Basically, one side of the even-odd parity for each person fills out first, then the other.


Elvish Pillager wrote:Trying to rehabilitate the original puzzle:

Spoiler:
My intention was to make the infinite loop only eliminate the y1=0 and y2=0 cases. I'd be grateful if anyone can come up with a wording that does that, or an explanation for why it's too hard to come up with such a wording.


Using the original conditions:

Spoiler:
My first idea was simply:

Emily: "I don't know x2."
Mike: "I don't know x1."
etc.

Unfortunately, this only seems to eliminate the case where y1 = y2 = 0, and the case where one person has (0,0).

My second thought:

Emily: "I don't know x2, and I wouldn't know x2 even if I knew whether y2 was less than y1 or not."
etc.

But that still eliminates the y=1 cases, though I'm less certain if it eliminates everything as it did above.

Then I came upon this, which seems to do the trick:

Emily: "I don't know x2, and I wouldn't know x2 even if I knew whether y1 equals y2 or not."
etc.

The y = 0 cases get eliminated as normal - after all, their reasoning only involved supposing the other y is also 0, which is the same as saying the two y values are equal. And the only reason we could eliminate y = 1 in the original was that we learned that the other y = 0, so we would learn that the difference is 1. Here, that isn't the case: we learn that the other y = 0 or 2, so we don't know if the difference is 1 or 2.


Now that I know what you're aiming for, I'll try solving again, using my statement in its place, but I still run into problems:

Spoiler:
Statements 1-6: Emily does not have any of (0,0) through (4,0) and Mike does not have any of (0,0) through (5,0).

Statement 7: As shown above, this proves that y1, y2 > 0.

Statement 8: Emily did not know the loop was endless, so she must have thought the loop could end, as before. This is only possible if y1 = 1, and if x2 could still equal x1+1. In other words, x1 >= 5. So Emily's values are (5,1) or above.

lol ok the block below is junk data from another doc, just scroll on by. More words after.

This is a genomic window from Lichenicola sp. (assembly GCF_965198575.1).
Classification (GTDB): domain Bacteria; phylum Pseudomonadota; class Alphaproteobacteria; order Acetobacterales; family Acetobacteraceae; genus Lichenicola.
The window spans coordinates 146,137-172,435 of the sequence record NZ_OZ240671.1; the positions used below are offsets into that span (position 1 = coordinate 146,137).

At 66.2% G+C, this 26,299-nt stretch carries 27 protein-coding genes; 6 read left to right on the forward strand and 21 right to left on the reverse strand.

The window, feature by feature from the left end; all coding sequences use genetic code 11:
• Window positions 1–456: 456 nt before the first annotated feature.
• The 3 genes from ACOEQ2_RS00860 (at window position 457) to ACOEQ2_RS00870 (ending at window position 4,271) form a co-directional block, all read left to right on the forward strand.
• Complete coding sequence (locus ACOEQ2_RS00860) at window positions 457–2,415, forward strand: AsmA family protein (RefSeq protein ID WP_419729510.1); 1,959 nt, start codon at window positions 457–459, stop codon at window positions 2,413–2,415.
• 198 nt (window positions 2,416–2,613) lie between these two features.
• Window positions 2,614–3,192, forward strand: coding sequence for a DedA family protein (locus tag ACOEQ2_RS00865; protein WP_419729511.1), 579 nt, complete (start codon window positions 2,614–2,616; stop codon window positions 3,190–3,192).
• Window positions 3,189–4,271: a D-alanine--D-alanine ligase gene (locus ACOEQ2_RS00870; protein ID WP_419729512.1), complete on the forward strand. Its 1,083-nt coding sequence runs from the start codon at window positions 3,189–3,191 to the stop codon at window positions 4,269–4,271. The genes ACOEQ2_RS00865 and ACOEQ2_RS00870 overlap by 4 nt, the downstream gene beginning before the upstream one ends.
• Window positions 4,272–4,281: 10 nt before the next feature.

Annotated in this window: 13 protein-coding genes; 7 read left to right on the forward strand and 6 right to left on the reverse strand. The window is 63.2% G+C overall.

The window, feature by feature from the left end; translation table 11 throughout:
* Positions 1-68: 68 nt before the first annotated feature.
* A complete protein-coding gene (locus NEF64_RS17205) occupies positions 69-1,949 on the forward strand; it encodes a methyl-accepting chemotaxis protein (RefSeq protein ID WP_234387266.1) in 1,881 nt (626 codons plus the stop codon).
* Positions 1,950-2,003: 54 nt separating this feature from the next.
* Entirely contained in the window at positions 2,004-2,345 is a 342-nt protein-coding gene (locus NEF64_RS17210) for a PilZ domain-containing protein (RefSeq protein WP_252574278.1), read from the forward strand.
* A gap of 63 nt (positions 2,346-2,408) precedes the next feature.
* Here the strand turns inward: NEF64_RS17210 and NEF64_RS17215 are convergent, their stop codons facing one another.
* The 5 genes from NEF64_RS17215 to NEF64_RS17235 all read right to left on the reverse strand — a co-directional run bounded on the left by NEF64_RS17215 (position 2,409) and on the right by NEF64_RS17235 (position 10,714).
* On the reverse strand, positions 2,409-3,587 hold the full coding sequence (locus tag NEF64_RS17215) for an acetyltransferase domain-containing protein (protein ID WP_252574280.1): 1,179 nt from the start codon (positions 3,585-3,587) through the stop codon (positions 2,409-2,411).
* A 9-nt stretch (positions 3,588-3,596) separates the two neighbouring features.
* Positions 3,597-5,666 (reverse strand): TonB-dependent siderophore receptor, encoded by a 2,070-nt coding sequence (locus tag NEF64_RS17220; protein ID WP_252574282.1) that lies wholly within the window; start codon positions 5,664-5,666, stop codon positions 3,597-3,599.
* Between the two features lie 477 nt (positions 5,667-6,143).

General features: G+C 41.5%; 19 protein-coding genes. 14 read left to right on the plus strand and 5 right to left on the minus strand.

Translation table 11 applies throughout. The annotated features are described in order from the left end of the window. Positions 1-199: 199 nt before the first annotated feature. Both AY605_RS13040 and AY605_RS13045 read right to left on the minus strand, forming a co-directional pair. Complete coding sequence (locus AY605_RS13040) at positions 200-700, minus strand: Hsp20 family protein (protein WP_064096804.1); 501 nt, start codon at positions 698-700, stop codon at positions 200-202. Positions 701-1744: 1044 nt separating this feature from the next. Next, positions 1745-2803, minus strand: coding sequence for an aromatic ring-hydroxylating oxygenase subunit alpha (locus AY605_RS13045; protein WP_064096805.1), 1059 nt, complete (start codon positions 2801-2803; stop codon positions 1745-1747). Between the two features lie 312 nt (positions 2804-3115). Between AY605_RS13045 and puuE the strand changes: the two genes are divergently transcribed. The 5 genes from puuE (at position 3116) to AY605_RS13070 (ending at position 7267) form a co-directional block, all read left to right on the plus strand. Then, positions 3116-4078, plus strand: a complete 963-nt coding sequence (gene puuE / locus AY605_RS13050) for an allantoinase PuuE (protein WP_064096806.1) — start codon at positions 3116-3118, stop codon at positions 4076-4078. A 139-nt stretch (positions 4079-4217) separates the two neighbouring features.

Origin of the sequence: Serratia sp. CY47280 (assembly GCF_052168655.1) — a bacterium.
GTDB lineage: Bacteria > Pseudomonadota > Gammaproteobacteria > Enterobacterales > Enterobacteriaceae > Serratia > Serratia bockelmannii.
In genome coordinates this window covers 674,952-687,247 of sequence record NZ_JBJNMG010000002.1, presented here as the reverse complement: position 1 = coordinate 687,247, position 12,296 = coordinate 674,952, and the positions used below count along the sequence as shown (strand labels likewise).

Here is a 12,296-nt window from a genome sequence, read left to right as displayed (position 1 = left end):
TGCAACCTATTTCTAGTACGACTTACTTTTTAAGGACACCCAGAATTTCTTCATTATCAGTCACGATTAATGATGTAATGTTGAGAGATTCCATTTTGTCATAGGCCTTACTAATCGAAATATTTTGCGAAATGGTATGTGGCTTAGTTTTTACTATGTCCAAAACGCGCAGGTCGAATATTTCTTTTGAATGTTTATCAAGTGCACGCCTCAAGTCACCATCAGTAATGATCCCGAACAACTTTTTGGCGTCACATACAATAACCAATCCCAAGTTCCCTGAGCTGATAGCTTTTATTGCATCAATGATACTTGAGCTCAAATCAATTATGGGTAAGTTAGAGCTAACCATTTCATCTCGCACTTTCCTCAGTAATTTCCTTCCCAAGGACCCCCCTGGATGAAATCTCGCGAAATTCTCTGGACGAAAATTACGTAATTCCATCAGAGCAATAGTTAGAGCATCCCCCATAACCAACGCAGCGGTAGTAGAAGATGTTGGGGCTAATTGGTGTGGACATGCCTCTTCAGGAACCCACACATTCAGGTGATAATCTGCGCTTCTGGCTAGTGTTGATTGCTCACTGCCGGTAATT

Statement 9: y2 = 1 or 2, so Mike could only have as possibilities values for y1 of 1, 2, or 3. In these cases, the ranges for Emily's values for not knowing whether x2 is greater than 10 are (9,1) to (12,1), (8,2) to (13,2), and (7,3) to (14,3). Now that Mike knows Emily's true range, Mike either knows x1 < 9, meaning Mike's numbers are (6,1) and less or (6,2) and less; or Mike knows 9 <= x1 <= 12, which is impossible since Mike sees a difference of 2 as possible; or Mike knows x1 > 12, which would make Mike's numbers (15,1) and greater or (15,2) and greater. Whatever the case, before Emily's statement, Mike saw at least one "do not know" value as a possibility. Therefore, if y2 is 1, some (x2+-2,2) must have been possible, meaning Mike's numbers could only be (6,1) or (15,1); and if y2 is 2, some (x2+-3,3) must have been possible, meaning Mike's numbers could only be (4,2) to (6,2) or (15,2) to (17,2).

Statement 10: After Emily made Statement 8, Mike, in most circumstances, would not know which of x1 or x2 is greater. Emily must have believed some other circumstance was possible. Now, whatever x2 Mike has, Emily could have a greater x1. However, if x2 < 5, then x1 could not be less than x2 since their difference is at least 1, and x1 >= 4. Therefore, Emily must have seen some (4,1) or less or (4,2) or less as possible. Therefore, x1 <= 6, meaning Emily's numbers are either (5,1) or (6,1), and Mike's numbers are either (6,1), (4,2), (5,2) or (6,2). That leaves us with (5,1)(6,1), (5,1)(4,2), (5,1)(6,2), (6,1)(4,2), and (6,1),(5,2) as possibilities. 5 is better than 13, but it still isn't 1.


Possible correction:

Spoiler: